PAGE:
Speedometer: Network & File System Speed Monitor for Ubuntu Linux

“Speedometer” is a command-line based (pretty darn easy to use though!) utility that has the ability to monitor the current download/upload speeds of the network connections plus, the speeds of the file systems (while copying something). Although it’s not a network benchmarking tool (can be used as a file system benchmarking utility!) in a way, you can use it as such a tool as well (more below).

However, Ubuntu comes with a system monitor that shows you the current network speeds and while copying a file, Nautilus shows you the speeds too. But “speedometer” is a graph based tool that prints the peak speed values on top of graphs (as shown below), so you can get a better idea about the speeds as both “system monitor” and Nautilus don’t have those features.

Then again, system monitor shows speeds in graphs too, however, it does not print peak values on top of graphs, which is pretty useful otherwise.

Main features …

*. As you can see, although it’s a command-line based tool, yet it has pretty vivid colors and other stuff that makes it a pretty user friendly tool.

*. Change update intervals (default is “1” second).

*. Supports few built in color depths (1,16-default, 88 and 256), higher numbers mean better quality outputs.

*. Monitors network interfaces (upload & download) and your file system.

*. Can be setup to use plain text rather than graphs (disabled by default).

That’s pretty much it.

If interested, you can install “speedometer” (written by Ian Ward, thanks!) in Ubuntu 12.04 Precise Pangolin, 11.10 Oneiric Ocelot, 11.04 Natty Narwhal, 10.10 and 10.04 by using the below command in your Terminal window.

sudo apt-get install speedometer

That’s it!.

Measuring Network Download speeds …

Before you can measure the network speeds, first you have to figure out the type of connection (the interface’s name) you have. If you use a Wi-Fi connection (or wireless in general), then the interface name is “wlan0”. If you have an Ethernet card, then it’s called “eth0”.

So to monitor the network download speed of a Wi-Fi connection for instance, use the below command in your Terminal window.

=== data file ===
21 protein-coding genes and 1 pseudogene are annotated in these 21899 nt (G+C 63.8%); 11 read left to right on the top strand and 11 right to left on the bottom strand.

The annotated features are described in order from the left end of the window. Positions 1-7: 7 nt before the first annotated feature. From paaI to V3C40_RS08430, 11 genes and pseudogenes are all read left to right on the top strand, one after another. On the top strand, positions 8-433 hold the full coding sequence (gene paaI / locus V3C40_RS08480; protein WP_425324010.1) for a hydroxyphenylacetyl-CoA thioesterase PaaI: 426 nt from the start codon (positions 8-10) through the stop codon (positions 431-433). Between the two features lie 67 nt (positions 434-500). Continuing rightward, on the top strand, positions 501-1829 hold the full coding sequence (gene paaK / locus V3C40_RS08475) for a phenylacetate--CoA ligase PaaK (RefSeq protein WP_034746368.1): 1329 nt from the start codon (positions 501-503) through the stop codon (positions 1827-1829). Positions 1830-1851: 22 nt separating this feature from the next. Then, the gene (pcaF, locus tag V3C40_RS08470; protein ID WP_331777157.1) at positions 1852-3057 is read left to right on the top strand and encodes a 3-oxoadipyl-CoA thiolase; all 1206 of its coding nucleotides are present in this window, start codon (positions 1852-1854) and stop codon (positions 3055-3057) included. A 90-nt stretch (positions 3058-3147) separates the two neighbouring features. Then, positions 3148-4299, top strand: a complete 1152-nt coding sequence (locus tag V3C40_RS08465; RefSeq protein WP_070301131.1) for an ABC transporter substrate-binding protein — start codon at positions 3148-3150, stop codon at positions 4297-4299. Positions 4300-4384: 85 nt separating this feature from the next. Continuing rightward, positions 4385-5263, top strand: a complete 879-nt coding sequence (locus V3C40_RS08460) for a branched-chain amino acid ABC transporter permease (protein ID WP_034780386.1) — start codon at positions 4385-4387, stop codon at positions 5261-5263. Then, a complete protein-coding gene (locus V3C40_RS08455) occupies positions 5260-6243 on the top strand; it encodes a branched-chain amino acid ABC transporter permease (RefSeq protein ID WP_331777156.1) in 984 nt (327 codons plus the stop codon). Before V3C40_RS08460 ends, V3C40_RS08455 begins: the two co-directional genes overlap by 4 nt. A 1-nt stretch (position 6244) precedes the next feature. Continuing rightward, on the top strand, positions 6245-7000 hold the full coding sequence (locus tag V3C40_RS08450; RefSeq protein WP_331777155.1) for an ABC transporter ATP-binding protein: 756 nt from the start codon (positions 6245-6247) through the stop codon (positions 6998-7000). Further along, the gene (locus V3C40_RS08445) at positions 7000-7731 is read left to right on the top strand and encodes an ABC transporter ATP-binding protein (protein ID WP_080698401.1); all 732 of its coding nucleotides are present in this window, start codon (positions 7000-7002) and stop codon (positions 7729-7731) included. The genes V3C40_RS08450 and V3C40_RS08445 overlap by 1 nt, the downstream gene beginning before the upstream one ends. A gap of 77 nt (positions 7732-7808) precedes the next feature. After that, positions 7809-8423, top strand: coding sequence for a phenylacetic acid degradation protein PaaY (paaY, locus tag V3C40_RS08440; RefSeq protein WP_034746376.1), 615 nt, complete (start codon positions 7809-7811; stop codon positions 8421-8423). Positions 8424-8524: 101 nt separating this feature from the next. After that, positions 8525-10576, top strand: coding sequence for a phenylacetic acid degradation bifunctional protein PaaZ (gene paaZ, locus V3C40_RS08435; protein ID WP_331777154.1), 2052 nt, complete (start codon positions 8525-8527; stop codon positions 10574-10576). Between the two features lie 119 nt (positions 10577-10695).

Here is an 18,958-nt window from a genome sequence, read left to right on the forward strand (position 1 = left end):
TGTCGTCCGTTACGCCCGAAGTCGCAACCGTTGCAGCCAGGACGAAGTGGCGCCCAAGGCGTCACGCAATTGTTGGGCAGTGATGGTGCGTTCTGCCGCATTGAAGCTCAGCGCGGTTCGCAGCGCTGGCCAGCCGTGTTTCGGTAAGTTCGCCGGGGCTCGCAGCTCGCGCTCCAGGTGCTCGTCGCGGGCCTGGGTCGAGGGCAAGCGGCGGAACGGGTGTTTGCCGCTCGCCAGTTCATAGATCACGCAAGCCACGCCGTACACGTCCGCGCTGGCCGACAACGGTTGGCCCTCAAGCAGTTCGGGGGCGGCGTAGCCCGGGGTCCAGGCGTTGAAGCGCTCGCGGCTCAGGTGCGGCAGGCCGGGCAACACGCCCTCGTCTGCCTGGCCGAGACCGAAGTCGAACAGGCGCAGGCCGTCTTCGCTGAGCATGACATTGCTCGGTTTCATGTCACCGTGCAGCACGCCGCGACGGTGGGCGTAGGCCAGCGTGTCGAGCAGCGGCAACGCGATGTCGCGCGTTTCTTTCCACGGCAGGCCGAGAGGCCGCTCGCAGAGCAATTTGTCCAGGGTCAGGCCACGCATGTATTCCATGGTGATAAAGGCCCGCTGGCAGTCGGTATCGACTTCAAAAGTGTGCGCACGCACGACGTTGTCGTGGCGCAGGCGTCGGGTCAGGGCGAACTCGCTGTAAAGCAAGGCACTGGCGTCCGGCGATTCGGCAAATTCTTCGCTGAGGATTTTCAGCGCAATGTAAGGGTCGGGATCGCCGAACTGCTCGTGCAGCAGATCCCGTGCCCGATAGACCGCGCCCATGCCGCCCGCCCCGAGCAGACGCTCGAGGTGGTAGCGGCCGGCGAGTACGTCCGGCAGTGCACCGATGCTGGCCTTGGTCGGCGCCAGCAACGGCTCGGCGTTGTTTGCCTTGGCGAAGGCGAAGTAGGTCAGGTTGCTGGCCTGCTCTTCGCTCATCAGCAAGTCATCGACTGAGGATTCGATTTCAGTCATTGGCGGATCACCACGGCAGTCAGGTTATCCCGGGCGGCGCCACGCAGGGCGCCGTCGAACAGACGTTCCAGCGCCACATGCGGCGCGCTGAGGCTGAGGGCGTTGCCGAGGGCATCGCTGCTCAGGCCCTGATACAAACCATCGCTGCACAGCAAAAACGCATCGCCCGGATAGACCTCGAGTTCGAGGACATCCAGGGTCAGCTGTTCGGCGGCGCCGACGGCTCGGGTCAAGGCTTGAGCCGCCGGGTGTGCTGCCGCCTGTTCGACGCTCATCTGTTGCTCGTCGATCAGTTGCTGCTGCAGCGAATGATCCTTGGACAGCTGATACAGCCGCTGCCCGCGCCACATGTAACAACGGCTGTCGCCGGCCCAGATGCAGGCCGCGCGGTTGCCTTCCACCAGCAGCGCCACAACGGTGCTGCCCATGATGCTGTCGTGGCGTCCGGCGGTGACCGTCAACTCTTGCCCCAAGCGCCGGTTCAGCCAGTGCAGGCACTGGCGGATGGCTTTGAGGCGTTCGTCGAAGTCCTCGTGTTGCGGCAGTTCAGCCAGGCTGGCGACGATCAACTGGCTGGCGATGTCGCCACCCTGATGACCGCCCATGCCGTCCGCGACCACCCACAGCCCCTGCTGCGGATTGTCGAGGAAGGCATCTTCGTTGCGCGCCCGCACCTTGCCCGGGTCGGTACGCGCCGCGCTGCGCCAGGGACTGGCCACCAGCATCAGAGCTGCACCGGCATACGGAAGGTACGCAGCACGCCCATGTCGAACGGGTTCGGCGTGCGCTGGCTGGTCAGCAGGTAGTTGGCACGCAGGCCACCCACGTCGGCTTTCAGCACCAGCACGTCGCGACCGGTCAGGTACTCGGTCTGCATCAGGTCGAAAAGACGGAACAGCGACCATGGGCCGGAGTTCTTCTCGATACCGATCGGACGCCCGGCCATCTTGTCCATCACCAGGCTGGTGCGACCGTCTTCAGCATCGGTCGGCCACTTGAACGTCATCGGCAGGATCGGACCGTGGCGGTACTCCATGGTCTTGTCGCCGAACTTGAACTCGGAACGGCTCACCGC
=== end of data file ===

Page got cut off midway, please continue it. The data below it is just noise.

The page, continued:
speedometer -rx wlan0

If you have an Ethernet card, then use the below one instead.

speedometer -rx eth0

As said, it is not a network benchmark tool, but if you want to check the maximum speeds of your network, then you can manually start downloading few files (download Firefox for instance, as their servers are always bloody fast! ;-)) and “speedometer” will give you speed graphs with peak values etc as shown in the first screenshot.

How to change the update intervals (in seconds) …

If you want, you can manually change the update intervals with ease by using the “-i” parameter. So if I wanted change update intervals to 0.5 while monitoring my Wi-Fi connection for instance, then I’ll use the below command.

speedometer -i 0.5 -rx wlan0

Measuring the Upload speeds …

If you want to measure the upload speeds, then you can use the above two commands, but will have to replace “rx” with “tx”.

For instance, if I wanted to measure the upload speed of my Wi-Fi connection, then I’d use something like the below command.

speedometer -tx wlan0

Again, to see the actual speeds, you’ll have to upload a file or two to an online server (such as to “Ubuntu One”, Cloud servers for instance).

Measuring the file system speed …

As mentioned above, “speedometer” can even monitor your HDD speeds too. To achieve that, while running it, enter the below command. Basically it’ll create a new file (RAW) about 1GB in size and while it’s creating it, “speedometer” will monitor the HDD and measure the speeds (as shown below).

dd bs=1000000 count=1000 if=/dev/zero of=testfile & speedometer testfile

If you want to change the “testfile” size, then replace the value “1000” (marked in Blue) with your preferred size (in Megabytes).

After running the test, enter the below command to remove the file.

rm testfile

Although not necessary, but if you want, you can read its manual (as it contains few other options: changing the color quality, graph size etc) by using the below command as well.

man speedometer

So as a final note, if you want to measure the speed of your HDD or the Network download/uploads speeds in Ubuntu Linux, and looking for a extremely resources friendly utility, then “Speedometer” is an excellent little tool.

5 thoughts on “Speedometer: Network & File System Speed Monitor for Ubuntu Linux

    • Hi Doni,

      Speedometer doesn’t let you change its colors. You can use the -b option to change into an old blocky display for the graph, but it won’t look as good as the default one. You can read about all of its features and options from the manual which you should be able to access by using the below command:

      man speedometer

  1. Good day,

    How to monitor with speedometer network interface of a small LAN of 6 computers? Can it be done? If yes, how to configure it on speedometer in order to monitor the 6 network interfaces simultaneously?

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